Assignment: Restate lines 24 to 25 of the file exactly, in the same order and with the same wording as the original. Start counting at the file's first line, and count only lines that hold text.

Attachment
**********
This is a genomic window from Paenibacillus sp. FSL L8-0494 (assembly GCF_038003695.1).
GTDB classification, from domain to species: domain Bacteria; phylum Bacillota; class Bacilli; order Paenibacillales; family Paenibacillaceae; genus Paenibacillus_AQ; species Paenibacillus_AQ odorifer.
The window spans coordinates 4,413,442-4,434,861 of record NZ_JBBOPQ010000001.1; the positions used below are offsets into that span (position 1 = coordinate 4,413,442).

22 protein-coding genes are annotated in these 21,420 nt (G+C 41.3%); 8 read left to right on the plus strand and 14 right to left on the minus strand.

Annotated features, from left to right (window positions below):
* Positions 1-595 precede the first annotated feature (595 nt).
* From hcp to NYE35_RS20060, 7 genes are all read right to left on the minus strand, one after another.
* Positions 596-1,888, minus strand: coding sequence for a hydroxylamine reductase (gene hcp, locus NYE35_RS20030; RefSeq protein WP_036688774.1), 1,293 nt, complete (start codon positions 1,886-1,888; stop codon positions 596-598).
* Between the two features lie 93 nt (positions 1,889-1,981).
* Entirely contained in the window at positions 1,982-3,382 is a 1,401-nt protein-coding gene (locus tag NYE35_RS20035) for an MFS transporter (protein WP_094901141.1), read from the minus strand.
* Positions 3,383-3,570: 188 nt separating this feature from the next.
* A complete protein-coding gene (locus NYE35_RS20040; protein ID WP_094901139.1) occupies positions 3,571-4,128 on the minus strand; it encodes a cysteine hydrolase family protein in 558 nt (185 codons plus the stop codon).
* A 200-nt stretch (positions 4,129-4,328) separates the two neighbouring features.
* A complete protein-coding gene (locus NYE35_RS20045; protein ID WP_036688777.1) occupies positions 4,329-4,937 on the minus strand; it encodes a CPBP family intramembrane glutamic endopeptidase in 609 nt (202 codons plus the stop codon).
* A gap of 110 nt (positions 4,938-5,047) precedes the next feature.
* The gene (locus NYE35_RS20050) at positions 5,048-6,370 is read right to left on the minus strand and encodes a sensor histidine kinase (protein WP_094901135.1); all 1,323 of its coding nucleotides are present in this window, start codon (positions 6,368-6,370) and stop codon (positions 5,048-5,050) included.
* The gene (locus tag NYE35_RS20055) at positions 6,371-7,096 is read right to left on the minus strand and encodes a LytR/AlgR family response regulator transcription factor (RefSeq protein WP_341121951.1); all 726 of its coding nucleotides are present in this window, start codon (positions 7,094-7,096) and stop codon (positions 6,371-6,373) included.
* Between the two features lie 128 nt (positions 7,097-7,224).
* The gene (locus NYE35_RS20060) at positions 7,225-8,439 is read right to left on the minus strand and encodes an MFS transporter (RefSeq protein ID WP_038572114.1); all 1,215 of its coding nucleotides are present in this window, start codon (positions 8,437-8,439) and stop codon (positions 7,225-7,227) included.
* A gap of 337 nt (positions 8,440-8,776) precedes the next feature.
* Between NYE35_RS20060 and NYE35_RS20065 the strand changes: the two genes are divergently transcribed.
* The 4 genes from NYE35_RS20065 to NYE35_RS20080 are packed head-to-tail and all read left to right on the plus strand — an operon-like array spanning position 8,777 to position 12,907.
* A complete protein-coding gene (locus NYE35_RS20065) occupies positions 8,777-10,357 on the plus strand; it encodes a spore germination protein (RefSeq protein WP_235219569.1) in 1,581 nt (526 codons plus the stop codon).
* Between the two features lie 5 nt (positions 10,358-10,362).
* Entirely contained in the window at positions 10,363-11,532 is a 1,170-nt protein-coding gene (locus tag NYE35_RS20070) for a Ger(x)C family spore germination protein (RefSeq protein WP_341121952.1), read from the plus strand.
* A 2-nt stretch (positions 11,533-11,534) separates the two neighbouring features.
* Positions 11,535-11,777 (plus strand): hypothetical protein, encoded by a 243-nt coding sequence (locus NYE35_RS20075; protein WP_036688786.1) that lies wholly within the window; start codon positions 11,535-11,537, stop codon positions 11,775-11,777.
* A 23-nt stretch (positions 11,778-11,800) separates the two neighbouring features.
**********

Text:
* Between the two features lie 5 nt (positions 10,358-10,362).
* Entirely contained in the window at positions 10,363-11,532 is a 1,170-nt protein-coding gene (locus tag NYE35_RS20070) for a Ger(x)C family spore germination protein (RefSeq protein WP_341121952.1), read from the plus strand.